The band's second album, Contra, was released on January 11, 2010 in the UK and the following day in the US. On January 12, 2010, "Horchata" was released as a free download on the band's website. The album's first single, "Cousins", was released on November 17, 2009. Initial copies of the CD and LP sold at independent records stores in the US include a 3-track bonus CD containing two "melts", which featured bits of album tracks and a remix. Contra was the band's first album to debut at No. 1 on the Billboard 200.
On January 9, 2010 the band did an acoustic show for MTV Unplugged. The following month, the band toured Europe and Canada with Canadian electro duo Fan Death as their support. The video for their next single "Giving Up the Gun" was also released on February 18, 2010 which included cameos from Joe Jonas, Lil Jon, RZA and Jake Gyllenhaal.
They also played festivals across the USA such as Coachella, Bonnaroo, Austin City Limits Music Festival, and All Points West, as well as the Groovin' The Moo festival in Australia. Their third single, "Holiday", was released on June 7, 2010.
On June 25, 2010, the band played the Pyramid Stage at Glastonbury Festival, in Pilton, Somerset, UK. The band were also on the main stage at T in the Park 2010 at Balado Kinross, Scotland, on June 8, and played the Oxegen Festival in Kildare, Ireland on July 9. They also headlined the Latitude Festival in Suffolk, UK on July 18. On 16 July the band headlined the Main Stage at the Festival Internacional de Benicàssim. In the summer of 2010 the band played at the Utopia stage on Peace and Love, Sweden's biggest Festival. On July 30, 2010, the band played at Jisan Valley Rock Festival in South Korea along with Muse, Massive Attack, Pet Shop Boys, Corinne http://blogs.wsj.com/law/2010/07/20/the-vampire-weekend-suit-much-ado-about-an-old-photo/
In 2010, Vampire Weekend embarked on a North American tour with Beach House and Dum Dum Girls. The tour started off on August 27, 2010, in Vancouver, British Columbia at the Malkin Bowl. Koenig mentioned to the audience that before this concert, the band had the longest "vacation period" that they have had in a while.
Contra was nominated for a Grammy for Best Alternative Music Album, but lost to The Black Keys's Brothers.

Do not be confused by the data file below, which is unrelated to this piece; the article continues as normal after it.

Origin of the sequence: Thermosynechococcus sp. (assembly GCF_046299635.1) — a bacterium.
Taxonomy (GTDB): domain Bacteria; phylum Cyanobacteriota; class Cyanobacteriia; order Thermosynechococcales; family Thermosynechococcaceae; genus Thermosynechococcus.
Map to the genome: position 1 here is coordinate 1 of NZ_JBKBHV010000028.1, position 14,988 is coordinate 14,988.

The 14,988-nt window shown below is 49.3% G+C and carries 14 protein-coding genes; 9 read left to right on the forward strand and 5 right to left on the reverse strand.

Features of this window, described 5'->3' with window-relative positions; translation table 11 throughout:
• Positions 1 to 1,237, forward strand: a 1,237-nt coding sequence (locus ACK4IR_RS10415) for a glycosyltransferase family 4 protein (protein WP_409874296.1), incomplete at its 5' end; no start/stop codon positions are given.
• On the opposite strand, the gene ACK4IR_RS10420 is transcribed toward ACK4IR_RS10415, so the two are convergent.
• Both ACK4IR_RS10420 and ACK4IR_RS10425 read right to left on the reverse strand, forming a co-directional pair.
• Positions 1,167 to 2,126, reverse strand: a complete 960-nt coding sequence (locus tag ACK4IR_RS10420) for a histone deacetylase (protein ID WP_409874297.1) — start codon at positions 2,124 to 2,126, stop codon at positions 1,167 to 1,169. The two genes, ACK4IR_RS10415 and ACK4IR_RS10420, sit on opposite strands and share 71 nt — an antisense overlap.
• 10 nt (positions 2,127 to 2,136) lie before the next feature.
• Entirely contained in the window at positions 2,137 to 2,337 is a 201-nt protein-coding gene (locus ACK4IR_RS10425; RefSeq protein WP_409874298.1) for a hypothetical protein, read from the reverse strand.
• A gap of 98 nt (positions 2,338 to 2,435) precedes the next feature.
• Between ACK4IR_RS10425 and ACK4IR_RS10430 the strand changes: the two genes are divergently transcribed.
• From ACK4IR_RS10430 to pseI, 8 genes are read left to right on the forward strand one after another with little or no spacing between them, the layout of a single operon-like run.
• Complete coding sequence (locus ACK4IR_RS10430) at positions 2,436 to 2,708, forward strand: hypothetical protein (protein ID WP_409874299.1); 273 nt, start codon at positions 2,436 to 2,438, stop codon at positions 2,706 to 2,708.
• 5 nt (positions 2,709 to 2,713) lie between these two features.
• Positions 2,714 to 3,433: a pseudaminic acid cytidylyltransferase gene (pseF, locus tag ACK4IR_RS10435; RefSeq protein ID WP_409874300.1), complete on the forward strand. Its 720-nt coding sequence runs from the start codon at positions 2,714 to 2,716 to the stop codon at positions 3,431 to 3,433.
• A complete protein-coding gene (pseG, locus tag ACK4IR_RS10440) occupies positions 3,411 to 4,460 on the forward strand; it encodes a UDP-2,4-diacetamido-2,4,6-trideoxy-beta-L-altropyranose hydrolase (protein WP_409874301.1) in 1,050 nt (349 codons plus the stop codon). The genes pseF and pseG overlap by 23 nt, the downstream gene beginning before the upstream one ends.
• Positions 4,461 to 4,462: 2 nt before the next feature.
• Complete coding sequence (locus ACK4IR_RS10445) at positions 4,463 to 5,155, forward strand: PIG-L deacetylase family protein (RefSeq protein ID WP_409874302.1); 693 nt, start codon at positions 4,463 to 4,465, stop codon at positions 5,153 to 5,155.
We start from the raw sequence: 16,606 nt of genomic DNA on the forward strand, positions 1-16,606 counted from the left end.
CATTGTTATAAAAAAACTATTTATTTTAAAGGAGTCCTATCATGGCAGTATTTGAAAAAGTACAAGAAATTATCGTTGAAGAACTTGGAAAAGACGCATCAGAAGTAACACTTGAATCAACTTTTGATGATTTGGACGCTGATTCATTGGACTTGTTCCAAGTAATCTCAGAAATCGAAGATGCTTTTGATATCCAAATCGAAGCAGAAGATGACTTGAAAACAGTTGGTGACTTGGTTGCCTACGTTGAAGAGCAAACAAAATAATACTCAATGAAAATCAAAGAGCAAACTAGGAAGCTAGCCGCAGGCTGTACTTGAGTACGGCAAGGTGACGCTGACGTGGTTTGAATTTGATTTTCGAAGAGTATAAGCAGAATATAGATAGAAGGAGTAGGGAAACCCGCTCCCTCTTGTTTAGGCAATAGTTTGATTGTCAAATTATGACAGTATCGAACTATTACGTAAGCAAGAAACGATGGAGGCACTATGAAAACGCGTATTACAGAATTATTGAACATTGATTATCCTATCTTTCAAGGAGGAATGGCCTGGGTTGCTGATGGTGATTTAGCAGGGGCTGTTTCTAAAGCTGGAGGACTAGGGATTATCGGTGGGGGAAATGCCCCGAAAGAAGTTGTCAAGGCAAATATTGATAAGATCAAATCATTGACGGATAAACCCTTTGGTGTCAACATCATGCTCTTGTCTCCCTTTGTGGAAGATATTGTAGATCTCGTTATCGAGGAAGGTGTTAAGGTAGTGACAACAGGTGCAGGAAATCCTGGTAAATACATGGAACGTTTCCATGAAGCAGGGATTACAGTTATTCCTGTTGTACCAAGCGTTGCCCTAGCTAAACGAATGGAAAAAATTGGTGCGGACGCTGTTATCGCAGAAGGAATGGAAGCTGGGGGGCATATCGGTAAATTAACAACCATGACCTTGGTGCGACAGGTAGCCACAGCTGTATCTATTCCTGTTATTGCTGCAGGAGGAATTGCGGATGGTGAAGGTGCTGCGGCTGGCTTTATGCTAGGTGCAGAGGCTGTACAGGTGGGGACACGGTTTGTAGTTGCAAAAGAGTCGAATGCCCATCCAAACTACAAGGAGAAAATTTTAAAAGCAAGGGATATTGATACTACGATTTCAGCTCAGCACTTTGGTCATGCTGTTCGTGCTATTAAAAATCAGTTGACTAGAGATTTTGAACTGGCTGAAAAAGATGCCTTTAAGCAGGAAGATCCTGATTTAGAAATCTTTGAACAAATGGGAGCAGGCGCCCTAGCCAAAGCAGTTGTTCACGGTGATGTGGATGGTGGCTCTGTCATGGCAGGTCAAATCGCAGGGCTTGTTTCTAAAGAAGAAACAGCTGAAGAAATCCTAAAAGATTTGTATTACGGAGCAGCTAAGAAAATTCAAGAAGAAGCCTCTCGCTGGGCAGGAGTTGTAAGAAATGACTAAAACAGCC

With their penchant for obscure grammatical references and African pop, Vampire Weekend always offered a little more than your standard indie-rock fare. Their hugely popular 2008 self-titled debut was chock-full of catchy guitar ditties, but while they clearly enjoyed romping through the frothy stuff this super-savvy NYC four were ultimately aiming for something, well, grander. And with cleverly constructed follow-up Contra, they are well on the way to achieving it.
Now, this beguiling ten-track work is short at just over 30 minutes long, but immediate it is not. Tasters Horchata and Cousins are probably the most hum-able of the lot. Where the album really comes into its own, however, is in the delicate arrangements and luscious production. It’s not so much the melodies that stick in your head, but certain percussive interludes, Ezra Koenig’s vocal gymnastics (tightly woven into the instrumentation) and the skilfully placed sumptuous string trill refrains.
It’s hard to digest at first, but with repeated listens Contra becomes increasingly enjoyable and, in places, quite magical. Musical tricks pop up throughout: the playful climax of White Sky, the romantic Taxi Cab with its Chopin-esque piano, and Giving Up the Gun’s astonishing mix of buzzing guitars, glockenspiel taps, electronics and choral harmonies.
Perhaps the highlights of Contra, however, are closers Diplomat’s Son and I Think Ur a Contra. Both are quiet and slow-paced, but driven by the kind of enviable creativity that now elevates Vampire Weekend well above their peers. There is everything from M.I.A. to classical, folk and reggae influences in there, but the band make the resulting sound completely their own.
Prior to release, frontman Koenig told the music press that Contra is about “retro gaming and Nicaraguan politics,” and it may well be – his poetic lyrics can be hard to decipher. What we do know, however, is that this latest offering ushers in an entirely new age for Vampire Weekend: one of wisdom, grace, subtlety and for the first time a really strong sense of identity. A thoroughly grown-up record, then.